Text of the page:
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Quick Facts: Currently positive-testing inmates: 579 (up from 474) Currently positive-testing staff: 565 (up from 553) Recovered inmates: 42,985 (down from 42,997) Recovered staff: 7,434 (up from 7,423)

Institutions with the largest number of currently positive-testing inmates:

Coleman Low FCI: 95 (up from 44)

Herlong FCI: 90 (up from 85)

Sheridan FCI: 65

Institutions with the largest number of currently positive-testing staff:

Pollock USP: 41 (unchanged)

Oakdale I FCI: 25 (unchanged)

Beaumont USP: 23 (unchanged)

System-wide testing results: Presently, BOP has 130,972 federal inmates in BOP-managed institutions and 14,395 in community-based facilities. Today's stats: Completed tests: 121,015 (down from 121,085) Positive tests: 43,086 (up from 42,991)

Total vaccine doses administered: 221,715

Case Notes: Dying recipient of child pornography receives compassion...

In U.S. v. ROBERT WAYNE BURKE, 2021 WL 4146519 (S.D. Ohio Sept. 13, 2021) (Sargus, J.), although the Government agreed the terminal prognosis was extraordinary and compelling, it opposed release; the court disagreed, explaining: "On October 4, 2012, Burke pleaded guilty to receiving child pornography, in violation of 18 U.S.C. § 2252(a). (ECF Nos. 17, 18). The Court sentenced Burke to 151 months of incarceration, to be followed by 20 years of supervised release. (ECF Nos. 33, 34). Burke has now served over two-thirds of his sentence. According to Bureau of Prisons records, Burke is located at the Federal Medical Center in Butner, and he is set to be released on May 1, 2023. Burke is now 73 years old and in poor health. (ECF No. 39, PageID 128–30). He is not expected to live for more than another eighteen months. (Id.) Due to this prognosis, Burke sought a compassionate release from his warden on March 30, 2021, which was denied. (Id.) Burke then moved this Court for compassionate release. … The Government does not dispute that Burke's poor health and life-expectancy is an extraordinary and compelling reason for release. (Gov. Resp. at 4, ECF No. 41). The Court agrees that Burke's terminal prognosis is an extraordinary and compelling reason for release. … The nature and circumstances of the offense are among the worst; they are shocking and horrendous. While this Court will not go into the details of the offense here, it is enough to say that the nature and circumstances of the offense weighs heavily against release. Yet equally weighted on the other side of the scale is the characteristics of Burke: specifically, his age and medical prognosis. Burke's poor health has him needing assistance with even the most basic necessities. And, Burke is now at the end of his life. If this Court denies compassionate release here, it will have for all practical purposes converted Burke's sentence into a life sentence. This Court did not impose a life sentence. … And Burke's sentence has taken all but the very last of Burke's remaining time. While a reduced sentence would not provide just punishment if Burke had longer to live, here the sentence has taken nearly all the time Burke had left. Such was—and is—just. It is also sufficient. … Lastly, here the rehabilitation factor is a non-factor. At Burke's point in life, there is no significant benefit to any additional education or vocational training. As to medical care which the government could provide, it is important to note that Burke's medical prognosis is terminal. As such, the end result will be the same whether it occurs in prison or at home. Burke's desire is simply to die at home.”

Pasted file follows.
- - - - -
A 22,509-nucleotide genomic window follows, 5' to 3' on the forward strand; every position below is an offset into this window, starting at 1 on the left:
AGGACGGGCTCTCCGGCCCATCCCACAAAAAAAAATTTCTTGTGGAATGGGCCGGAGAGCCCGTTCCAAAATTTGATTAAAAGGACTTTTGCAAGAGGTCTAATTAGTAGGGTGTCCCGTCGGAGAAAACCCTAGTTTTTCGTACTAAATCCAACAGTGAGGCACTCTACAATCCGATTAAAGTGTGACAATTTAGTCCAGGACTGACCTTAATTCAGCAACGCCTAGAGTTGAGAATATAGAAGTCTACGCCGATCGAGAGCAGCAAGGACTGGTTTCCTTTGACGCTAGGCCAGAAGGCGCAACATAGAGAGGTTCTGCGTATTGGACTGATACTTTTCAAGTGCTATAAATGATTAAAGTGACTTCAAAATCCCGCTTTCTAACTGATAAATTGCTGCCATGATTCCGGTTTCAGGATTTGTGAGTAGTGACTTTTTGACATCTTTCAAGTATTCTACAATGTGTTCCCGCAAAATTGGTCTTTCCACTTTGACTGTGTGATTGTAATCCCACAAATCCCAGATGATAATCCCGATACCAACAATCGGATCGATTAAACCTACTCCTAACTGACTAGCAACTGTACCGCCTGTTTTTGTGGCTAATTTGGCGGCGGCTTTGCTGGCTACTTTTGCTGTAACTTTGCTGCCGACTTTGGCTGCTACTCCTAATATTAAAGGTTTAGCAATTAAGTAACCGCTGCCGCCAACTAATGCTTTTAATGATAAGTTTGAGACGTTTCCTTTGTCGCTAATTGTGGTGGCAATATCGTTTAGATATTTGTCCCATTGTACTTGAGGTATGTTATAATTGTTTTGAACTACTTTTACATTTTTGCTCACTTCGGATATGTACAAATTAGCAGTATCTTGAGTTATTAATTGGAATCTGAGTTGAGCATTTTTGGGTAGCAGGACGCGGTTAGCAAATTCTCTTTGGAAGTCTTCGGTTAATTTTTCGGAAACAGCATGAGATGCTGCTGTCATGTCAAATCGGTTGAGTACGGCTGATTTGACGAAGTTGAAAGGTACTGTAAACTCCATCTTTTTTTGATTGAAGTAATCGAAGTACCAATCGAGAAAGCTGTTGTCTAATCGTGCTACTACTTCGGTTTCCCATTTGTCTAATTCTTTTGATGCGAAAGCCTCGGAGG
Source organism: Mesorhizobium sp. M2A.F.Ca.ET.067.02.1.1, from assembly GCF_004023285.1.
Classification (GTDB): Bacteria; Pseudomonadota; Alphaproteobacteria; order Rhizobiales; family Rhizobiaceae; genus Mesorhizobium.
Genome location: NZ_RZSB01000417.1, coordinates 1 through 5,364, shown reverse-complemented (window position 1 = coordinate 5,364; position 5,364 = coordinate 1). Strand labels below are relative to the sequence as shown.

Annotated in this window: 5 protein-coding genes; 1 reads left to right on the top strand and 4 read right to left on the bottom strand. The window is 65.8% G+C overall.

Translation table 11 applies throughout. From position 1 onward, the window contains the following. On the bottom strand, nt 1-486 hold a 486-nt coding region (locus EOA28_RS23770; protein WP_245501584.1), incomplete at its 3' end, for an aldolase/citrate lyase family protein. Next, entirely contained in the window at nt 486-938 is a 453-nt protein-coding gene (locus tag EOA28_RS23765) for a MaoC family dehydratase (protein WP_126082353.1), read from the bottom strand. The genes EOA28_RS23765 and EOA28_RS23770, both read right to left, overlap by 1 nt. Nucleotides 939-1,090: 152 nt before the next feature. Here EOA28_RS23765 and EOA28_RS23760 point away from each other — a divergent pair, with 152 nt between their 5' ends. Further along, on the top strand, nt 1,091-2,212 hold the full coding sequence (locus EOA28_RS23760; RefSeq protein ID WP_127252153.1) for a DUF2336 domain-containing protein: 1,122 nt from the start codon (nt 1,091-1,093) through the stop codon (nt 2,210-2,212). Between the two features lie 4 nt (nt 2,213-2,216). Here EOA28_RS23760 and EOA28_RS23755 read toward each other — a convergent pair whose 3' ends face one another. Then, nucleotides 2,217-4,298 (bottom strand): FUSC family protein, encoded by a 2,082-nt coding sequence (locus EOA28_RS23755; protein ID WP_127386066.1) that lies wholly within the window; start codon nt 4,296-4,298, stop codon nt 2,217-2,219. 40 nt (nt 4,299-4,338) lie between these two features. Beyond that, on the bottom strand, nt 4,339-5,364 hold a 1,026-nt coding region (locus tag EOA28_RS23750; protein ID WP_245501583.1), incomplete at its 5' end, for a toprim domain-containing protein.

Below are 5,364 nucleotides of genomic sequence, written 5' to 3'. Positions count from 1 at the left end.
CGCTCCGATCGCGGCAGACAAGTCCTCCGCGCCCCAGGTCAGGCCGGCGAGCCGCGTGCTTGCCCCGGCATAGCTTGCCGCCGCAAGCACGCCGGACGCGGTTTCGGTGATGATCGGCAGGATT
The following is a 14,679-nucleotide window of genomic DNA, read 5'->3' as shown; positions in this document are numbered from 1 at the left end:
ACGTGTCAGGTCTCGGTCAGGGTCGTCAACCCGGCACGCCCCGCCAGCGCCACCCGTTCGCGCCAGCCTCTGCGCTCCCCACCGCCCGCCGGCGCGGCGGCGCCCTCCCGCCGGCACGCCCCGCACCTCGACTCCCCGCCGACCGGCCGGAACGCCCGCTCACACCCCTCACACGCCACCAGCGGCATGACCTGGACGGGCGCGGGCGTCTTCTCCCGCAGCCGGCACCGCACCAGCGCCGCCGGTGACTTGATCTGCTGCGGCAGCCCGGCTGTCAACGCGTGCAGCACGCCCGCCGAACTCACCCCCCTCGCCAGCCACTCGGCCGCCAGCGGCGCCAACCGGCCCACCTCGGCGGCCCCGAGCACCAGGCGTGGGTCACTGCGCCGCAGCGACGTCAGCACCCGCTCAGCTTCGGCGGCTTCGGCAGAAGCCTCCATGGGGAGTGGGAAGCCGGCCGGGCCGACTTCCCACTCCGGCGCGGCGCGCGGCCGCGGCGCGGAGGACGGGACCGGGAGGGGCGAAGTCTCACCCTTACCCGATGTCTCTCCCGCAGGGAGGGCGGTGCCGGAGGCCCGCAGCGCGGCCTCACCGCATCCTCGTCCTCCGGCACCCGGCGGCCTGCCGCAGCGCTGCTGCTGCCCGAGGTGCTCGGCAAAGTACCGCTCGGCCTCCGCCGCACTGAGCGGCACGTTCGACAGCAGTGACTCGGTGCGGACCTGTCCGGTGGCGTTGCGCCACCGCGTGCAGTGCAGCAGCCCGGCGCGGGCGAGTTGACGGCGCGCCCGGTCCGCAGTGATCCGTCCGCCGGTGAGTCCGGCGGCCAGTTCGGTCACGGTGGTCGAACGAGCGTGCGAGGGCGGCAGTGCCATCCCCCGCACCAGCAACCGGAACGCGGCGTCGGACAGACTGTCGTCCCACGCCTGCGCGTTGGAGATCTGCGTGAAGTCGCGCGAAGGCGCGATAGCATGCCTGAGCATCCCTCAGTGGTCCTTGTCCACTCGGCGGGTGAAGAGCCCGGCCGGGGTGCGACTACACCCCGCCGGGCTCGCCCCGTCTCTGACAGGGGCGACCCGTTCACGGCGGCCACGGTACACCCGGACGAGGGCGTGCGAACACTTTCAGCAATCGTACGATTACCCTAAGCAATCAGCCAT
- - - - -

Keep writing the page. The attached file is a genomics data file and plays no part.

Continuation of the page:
Death Watch: The BOP has reported two more -- as yet unnamed -- inmate deaths, bringing the inmate death toll to 255. Eight of these inmates died while on home confinement. Staff deaths remain at 6.

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